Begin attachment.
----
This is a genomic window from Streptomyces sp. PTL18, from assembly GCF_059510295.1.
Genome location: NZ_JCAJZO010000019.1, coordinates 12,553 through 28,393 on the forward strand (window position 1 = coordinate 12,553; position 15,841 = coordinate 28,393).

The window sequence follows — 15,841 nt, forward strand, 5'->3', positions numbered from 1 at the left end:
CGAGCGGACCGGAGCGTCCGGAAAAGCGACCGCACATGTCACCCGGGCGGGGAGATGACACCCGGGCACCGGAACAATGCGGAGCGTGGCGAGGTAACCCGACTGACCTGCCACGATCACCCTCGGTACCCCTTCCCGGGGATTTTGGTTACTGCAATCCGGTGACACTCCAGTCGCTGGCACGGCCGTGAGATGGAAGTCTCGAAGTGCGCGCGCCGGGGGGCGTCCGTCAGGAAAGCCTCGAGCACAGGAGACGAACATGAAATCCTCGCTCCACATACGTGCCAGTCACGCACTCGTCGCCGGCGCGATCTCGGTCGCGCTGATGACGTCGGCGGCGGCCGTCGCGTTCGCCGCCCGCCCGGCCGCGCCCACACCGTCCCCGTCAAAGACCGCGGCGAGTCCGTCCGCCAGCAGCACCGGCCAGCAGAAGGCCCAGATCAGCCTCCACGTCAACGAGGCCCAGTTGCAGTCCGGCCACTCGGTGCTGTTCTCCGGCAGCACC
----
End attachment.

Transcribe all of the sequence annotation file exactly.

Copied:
This is a genomic window from Streptomyces sp. PTL18, from assembly GCF_059510295.1.
Genome location: NZ_JCAJZO010000019.1, coordinates 12,553 through 28,393 on the forward strand (window position 1 = coordinate 12,553; position 15,841 = coordinate 28,393).

The window sequence follows — 15,841 nt, forward strand, 5'->3', positions numbered from 1 at the left end:
CGAGCGGACCGGAGCGTCCGGAAAAGCGACCGCACATGTCACCCGGGCGGGGAGATGACACCCGGGCACCGGAACAATGCGGAGCGTGGCGAGGTAACCCGACTGACCTGCCACGATCACCCTCGGTACCCCTTCCCGGGGATTTTGGTTACTGCAATCCGGTGACACTCCAGTCGCTGGCACGGCCGTGAGATGGAAGTCTCGAAGTGCGCGCGCCGGGGGGCGTCCGTCAGGAAAGCCTCGAGCACAGGAGACGAACATGAAATCCTCGCTCCACATACGTGCCAGTCACGCACTCGTCGCCGGCGCGATCTCGGTCGCGCTGATGACGTCGGCGGCGGCCGTCGCGTTCGCCGCCCGCCCGGCCGCGCCCACACCGTCCCCGTCAAAGACCGCGGCGAGTCCGTCCGCCAGCAGCACCGGCCAGCAGAAGGCCCAGATCAGCCTCCACGTCAACGAGGCCCAGTTGCAGTCCGGCCACTCGGTGCTGTTCTCCGGCAGCACC